Norm Van Brocklin’s 554 yards passing performance from September 1951 still stands today as the NFL single-game passing record.
In pro football history, quarterbacks achieving 500 yards or more passing in a single game is quite rare, occurring only 17 times during the last 65 years. Fifteen quarterbacks have thrown one game each of 500 yards or more, including: Y.A. Tittle (1962), Vince Ferragamo (1982), Phil Simms (1985), Dan Marino (1988), Warren Moon (1990), Boomer Esiason (1996), Elvis Grbac (2000), Tom Brady (2011), Matthew Stafford (2012), Eli Manning (2012), Matt Schaub (2012), Tony Romo (2013), and Philip Rivers (2015). Two players have done so twice – Drew Brees of the New Orleans Saints (2006 and 2015) and Ben Roethlisberger of the Pittsburgh Steelers (2009 and 2014). Although none of these QBs have yet eclipsed Van Brocklin’s 554 yards (Warren Moon and Matt Schaub have come closest, each with 527-yard performances), given the nature of the modern passing game, it is no doubt just a matter of time before the 554-yard record is surpassed.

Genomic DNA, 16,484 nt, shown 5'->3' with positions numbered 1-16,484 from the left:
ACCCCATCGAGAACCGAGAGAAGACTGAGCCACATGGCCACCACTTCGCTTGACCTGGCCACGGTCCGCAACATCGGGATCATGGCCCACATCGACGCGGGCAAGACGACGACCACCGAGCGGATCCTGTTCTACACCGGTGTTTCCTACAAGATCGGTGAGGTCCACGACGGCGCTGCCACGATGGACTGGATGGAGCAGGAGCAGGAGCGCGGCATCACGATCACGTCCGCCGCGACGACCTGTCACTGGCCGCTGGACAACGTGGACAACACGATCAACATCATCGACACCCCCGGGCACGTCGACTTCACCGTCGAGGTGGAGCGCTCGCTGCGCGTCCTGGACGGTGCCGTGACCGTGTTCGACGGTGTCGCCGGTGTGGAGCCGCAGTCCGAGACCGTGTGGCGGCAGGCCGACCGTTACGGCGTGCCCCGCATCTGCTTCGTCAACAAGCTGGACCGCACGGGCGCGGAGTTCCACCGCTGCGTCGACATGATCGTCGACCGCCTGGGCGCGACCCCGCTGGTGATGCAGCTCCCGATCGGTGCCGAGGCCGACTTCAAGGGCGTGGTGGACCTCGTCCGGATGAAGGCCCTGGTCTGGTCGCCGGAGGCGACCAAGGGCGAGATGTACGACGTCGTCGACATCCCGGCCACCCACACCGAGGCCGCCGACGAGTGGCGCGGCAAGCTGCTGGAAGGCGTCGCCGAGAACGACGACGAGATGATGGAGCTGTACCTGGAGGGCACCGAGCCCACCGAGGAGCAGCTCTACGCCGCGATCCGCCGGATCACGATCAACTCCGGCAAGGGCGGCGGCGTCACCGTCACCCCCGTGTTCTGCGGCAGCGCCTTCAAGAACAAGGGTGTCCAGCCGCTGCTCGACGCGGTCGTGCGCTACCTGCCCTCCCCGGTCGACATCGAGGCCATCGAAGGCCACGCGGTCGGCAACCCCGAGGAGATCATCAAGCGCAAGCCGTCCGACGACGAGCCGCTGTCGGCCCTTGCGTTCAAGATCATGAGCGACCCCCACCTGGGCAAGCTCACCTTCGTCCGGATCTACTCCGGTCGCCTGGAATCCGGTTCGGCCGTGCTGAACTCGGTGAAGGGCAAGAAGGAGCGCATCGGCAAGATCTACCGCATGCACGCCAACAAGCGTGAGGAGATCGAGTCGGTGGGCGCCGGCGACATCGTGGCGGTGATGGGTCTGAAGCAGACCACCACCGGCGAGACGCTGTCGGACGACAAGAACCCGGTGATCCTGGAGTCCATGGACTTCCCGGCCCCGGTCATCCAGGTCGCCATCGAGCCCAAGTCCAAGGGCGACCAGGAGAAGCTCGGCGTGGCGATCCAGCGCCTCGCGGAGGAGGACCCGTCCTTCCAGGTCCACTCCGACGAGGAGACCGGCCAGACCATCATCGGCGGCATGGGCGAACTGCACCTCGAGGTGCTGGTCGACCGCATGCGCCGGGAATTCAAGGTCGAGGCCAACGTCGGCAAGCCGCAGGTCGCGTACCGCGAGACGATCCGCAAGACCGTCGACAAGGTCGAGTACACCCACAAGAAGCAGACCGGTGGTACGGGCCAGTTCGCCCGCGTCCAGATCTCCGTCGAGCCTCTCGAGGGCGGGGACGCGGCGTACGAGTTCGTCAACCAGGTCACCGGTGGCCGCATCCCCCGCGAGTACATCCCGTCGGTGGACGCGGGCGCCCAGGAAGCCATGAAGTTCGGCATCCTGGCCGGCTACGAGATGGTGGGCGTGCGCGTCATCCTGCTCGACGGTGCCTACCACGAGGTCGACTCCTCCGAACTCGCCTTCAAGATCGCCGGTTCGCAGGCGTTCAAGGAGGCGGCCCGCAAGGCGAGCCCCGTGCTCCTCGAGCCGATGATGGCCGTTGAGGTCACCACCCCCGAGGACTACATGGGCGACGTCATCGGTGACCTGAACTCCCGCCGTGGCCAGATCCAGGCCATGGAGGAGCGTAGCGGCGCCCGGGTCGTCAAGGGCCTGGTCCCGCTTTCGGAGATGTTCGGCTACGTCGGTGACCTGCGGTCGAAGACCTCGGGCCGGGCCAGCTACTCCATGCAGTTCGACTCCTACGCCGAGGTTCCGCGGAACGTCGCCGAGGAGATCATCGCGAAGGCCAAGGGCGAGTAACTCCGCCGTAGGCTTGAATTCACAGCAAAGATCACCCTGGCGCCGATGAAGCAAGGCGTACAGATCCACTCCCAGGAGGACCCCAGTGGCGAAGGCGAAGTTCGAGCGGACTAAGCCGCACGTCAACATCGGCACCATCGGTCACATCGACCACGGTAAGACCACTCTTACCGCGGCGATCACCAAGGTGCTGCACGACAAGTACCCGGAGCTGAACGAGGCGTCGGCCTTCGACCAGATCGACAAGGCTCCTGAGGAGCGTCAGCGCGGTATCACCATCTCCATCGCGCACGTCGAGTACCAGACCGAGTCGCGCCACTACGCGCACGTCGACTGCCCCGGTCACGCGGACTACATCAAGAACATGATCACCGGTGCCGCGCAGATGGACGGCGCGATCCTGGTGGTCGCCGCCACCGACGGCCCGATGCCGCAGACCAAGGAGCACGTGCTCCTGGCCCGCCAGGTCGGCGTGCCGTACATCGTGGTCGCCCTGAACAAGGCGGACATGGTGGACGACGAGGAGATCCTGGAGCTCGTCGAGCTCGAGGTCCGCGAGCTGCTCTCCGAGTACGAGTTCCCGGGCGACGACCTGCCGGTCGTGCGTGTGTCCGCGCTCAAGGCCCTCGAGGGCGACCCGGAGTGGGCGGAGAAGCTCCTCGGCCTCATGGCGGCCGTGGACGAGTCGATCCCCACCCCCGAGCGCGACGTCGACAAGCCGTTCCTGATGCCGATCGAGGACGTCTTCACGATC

Additional football-related stories at this website include: “I Guarantee It” (a profile of Joe Namath, his famous prediction for Super Bowl III, his bio & pro career, and his off-the-filed activities); “Bednarik-Gifford Lore” (the respective playing careers of Chuck Bednarik and Frank Gifford, and one famous on–the-field meeting between the two ); “Slingin` Sammy” (career of quarterback Sammy Baugh and Washington Redskins history, 1930s-1950s); and “Celebrity Gifford” (a detailed look at the advertising, sports broadcasting, and TV/film/radio career of Frank Gifford ). See also the Annals of Sport category page for other sports stories. Thanks for visiting – and if you like what you find here, please help support the research and writing at this website by making a donation. Thank you – Jack Doyle
Date Posted: 30 January 2016
Last Update: 30 January 2016
Comments to: firstname.lastname@example.org
Jack Doyle, “Dutchman’s Big Day: Football Passing
Record,” PopHistoryDig.com, January 30, 2016.
Sources, Links & Additional Information
Best Passing Yardage
1- Johnny Unitas, 1959 Baltimore Colts
2- Bill Wade, 1958 Los Angeles Rams
3- Otto Graham, 1952 Cleveland Browns
4- Otto Graham, 1953 Cleveland Browns
5- Norm Van Brocklin, 1954 L. A. Rams
6- Norm Van Brocklin, 1959 Phila. Eagles
7- Johnny Unitas, 1957 Baltimore Colts
8- Bobby Layne, 1958 Dt. Lions/Pt. Steelers